Without telling you what you already know, your ability to exercise and perform athletically is largely impacted by hydration for a host of reasons.
Athletes can lose up to 10% of body weight through sweating. It only requires a loss of 2% to see a decrease in mental and physical performance. Furthermore, over 5% can reduce the capacity for physical endeavour by up to 30% according to Sports Cardiology BC. This can be compounded by nausea, diarrhea, headaches, vomiting and other gastrointestinal problems resulting from incorrectly hydrating.
Your thermoregulation or temperature control system also relies heavily on hydration. Without replenishing your hydration levels during athletics, your body loses its ability to cool naturally. This creates a domino effect of trying to produce more sweat and rapidly decreasing your body water supplies.
Abilities Limited & Recovery Extended
In addition, your body needs nutrients such as sodium, potassium and magnesium coursing through your blood stream to serve muscle groups and prevent cramping. Your maximum aerobic power (VO2 max) and cardiac output maximum are reduced significantly when hydration is neglected.
Beyond the performance challenges, our recovery is hampered by poor hydration habits. Slow provision of nutrients means lactic acid remains in the system and muscle groups don’t get the fuel source needed to repair muscle damage.
What is the recommended amount and how do you achieve it?
Rehydrating is not always a fixed measure no matter how many advertisements you see to drink 8 glasses of water a day. As we all lead different lives with differing levels of physical exertion, our water output will be different. Take into account your environment, exercise, health and pregnancy if that is a factor for you. Those facts of life will increase your hydration needs.
As per the Mayo Clinic, a reasonable place to start is 3.7 litres for men and 2.7 litres for women. This replenishes all the water you lose naturally through perspiration, breathing, bowel movements and excretion. While it may seem like a significant amount to try and consume every day, 20% of that typically comes from food. That is roughly 0.7 of a litre for men and 0.54 for women.
The obvious best source of hydration is water as it is a direct substitute. We agree, a boring life ensues if you only ever drink water so consider alternatives. Coconut water, milk, fruit infused water, fruit juice, watermelon, sports drinks and tea boast a high water content. Once sugar is accounted for, it becomes a little easier to stomach the need.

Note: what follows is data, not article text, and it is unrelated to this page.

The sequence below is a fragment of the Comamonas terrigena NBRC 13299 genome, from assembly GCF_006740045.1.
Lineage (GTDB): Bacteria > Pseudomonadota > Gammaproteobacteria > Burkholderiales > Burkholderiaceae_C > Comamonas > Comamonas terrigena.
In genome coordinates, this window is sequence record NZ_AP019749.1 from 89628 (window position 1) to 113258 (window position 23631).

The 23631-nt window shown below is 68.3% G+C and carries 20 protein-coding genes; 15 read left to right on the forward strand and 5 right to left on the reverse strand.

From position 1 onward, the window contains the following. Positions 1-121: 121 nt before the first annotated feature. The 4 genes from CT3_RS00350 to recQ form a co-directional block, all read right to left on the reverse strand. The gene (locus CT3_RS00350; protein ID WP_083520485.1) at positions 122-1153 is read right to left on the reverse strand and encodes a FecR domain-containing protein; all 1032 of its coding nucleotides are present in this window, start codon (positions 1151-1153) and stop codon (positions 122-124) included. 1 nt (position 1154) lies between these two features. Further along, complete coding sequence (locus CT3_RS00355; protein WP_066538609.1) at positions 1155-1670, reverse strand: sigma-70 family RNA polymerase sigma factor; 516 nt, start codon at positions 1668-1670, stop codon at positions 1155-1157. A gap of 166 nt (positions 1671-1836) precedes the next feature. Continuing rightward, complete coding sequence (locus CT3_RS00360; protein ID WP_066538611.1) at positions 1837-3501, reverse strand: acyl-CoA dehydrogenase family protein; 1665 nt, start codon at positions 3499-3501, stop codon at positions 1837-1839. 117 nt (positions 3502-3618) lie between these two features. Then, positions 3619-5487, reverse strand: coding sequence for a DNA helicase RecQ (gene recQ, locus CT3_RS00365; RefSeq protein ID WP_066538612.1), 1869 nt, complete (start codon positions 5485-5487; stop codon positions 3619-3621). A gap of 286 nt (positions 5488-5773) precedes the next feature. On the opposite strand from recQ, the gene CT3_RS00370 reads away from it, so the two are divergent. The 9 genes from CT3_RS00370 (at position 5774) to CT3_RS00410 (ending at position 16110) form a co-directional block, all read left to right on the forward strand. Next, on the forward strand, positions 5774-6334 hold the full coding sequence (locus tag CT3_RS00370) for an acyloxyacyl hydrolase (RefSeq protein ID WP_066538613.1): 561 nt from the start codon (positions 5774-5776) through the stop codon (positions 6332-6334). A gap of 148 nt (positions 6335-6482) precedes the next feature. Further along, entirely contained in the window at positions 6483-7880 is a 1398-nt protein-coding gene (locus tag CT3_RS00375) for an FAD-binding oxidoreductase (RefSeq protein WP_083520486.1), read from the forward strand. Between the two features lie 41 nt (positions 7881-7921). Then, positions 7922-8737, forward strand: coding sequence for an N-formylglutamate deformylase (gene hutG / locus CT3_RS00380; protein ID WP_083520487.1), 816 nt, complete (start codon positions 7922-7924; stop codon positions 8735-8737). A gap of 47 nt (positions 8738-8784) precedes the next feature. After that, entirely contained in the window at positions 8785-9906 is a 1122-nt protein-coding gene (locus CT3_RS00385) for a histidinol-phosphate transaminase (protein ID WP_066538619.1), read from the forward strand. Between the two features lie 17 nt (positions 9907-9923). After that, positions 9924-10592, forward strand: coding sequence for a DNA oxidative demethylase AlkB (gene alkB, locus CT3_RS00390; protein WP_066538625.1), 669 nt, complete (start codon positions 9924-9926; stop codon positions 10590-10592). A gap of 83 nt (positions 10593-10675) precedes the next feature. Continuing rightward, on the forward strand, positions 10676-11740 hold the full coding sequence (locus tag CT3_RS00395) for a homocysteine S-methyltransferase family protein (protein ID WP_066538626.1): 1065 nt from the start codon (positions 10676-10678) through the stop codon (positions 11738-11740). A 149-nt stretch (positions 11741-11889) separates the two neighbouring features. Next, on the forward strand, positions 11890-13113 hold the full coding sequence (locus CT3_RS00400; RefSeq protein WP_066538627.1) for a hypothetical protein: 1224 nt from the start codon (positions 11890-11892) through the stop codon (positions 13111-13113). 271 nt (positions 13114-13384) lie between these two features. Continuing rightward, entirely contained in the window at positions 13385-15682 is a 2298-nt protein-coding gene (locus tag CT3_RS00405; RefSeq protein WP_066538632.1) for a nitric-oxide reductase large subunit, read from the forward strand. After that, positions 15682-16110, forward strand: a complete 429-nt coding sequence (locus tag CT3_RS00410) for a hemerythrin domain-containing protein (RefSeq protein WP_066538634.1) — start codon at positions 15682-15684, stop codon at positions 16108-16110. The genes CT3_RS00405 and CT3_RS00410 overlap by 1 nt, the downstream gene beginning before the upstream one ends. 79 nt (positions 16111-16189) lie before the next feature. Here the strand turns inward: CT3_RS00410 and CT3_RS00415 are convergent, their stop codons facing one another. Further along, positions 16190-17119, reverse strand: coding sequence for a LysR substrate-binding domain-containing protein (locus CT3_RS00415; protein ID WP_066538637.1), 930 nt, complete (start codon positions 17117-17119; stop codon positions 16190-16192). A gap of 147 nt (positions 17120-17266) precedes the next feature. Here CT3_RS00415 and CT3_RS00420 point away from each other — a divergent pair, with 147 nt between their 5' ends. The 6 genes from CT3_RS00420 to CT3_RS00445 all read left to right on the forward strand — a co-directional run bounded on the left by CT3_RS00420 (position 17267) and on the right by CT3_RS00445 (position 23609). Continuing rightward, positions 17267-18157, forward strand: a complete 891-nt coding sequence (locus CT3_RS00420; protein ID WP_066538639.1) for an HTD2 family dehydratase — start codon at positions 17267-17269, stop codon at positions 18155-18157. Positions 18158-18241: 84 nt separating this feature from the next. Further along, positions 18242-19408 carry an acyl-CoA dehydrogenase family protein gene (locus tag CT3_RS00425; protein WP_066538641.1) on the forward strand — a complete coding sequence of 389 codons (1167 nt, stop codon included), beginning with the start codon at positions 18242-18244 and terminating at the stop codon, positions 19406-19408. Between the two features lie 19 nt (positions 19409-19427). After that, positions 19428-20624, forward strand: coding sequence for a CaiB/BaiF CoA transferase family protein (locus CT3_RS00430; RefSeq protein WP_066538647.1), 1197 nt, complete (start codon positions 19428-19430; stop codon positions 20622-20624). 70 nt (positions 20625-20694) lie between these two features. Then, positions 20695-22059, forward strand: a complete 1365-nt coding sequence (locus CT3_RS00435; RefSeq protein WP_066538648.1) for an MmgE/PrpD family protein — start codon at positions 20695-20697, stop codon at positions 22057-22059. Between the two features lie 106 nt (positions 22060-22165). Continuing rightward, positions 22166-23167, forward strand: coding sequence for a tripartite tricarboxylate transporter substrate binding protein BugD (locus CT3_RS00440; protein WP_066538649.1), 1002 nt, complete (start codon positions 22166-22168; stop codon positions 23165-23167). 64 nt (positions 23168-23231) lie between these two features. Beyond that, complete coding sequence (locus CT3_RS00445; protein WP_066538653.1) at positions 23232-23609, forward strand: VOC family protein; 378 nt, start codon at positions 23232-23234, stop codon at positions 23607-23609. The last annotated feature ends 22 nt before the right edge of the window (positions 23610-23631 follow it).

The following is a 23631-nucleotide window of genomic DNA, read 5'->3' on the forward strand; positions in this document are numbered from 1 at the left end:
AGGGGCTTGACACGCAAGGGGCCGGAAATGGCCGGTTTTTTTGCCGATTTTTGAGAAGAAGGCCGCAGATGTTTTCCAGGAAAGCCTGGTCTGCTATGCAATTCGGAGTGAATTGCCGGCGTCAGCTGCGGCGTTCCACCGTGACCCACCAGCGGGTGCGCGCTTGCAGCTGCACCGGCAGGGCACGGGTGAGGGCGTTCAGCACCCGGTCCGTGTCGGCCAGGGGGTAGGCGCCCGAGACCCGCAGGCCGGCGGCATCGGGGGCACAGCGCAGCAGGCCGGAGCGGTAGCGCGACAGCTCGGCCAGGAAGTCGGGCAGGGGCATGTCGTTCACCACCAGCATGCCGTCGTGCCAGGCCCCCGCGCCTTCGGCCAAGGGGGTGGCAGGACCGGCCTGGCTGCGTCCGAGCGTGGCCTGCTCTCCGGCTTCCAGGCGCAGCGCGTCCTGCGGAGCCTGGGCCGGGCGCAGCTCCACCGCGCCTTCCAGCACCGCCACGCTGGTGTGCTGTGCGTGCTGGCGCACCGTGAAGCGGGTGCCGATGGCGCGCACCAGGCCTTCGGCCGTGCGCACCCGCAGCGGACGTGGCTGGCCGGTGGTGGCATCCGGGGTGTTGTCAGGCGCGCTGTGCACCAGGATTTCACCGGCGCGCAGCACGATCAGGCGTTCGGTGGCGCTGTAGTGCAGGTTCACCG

Watch out for negatively impacting drinks. No doubt the worry you were waiting to hear which of your favorites make this list. ‘Excessive’ coffee, soda, beer, wine, hot cocoa, sweet tea and energy drinks are among the worst offenders for hydration. Excessive coffee is considered more than two cups a day.
How to tell if you are dehydrated?
Dehydration poses considerable risks over the long term and is often easily rectified. The advice would always be to never let yourself get to such a point of dehydration. In case you do though, some obvious signs to look out for include:
- Thirsty (yes, obvious)
- Bad breath
- Dark colored urine
- Muscle Cramps
- Dry skin
- Rapid heart beat
How to get into the habit of drinking enough water?
Believe it or not, drinking the right amount of water easily becomes a habit with the right discipline. Making the decision to take a proactive approach is the fundamental piece. Once you have decided to adopt the healthier choice, it is easy to enact some steps to follow. Different people take different approaches to increasing their water intake and those methods include:
1. Set a goal – Measure how much you drink each day in comparison.
2. Filling a 2/3 litre container at the start of each day and working on it through.
3. Drink with meals – Have a glass of water before, during and after a meal to assist digestion.
4. Recognize every time you get thirsty or hungry – Thirst is a sign you are already dehydrated enough to lose focus.
5. Create daily reminders – Whether on your phone or posted notes, remind yourself often enough until it becomes automatic.
6. Flavor – Try flavoring some of your drinks to break any monotony that creep in.
Staying hydrated or drinking 8 glasses of water is a cliché scoffed at by many. It is easy to shrug in agreement that you will get around to it without taking any action. Unfortunately, it becomes forgotten about behind the urgent matters of your to do list. However, over time, detrimental impacts can build up and cause a variety of health issues.
People nowadays are full of different wants and dreams apart from those who are sick; those who are sick only dream of being healthy.
Proactivity on hydration, despite how many times you might need to go to the bathroom, is important. If you are concerned you will interrupt your sleep, cut yourself off earlier!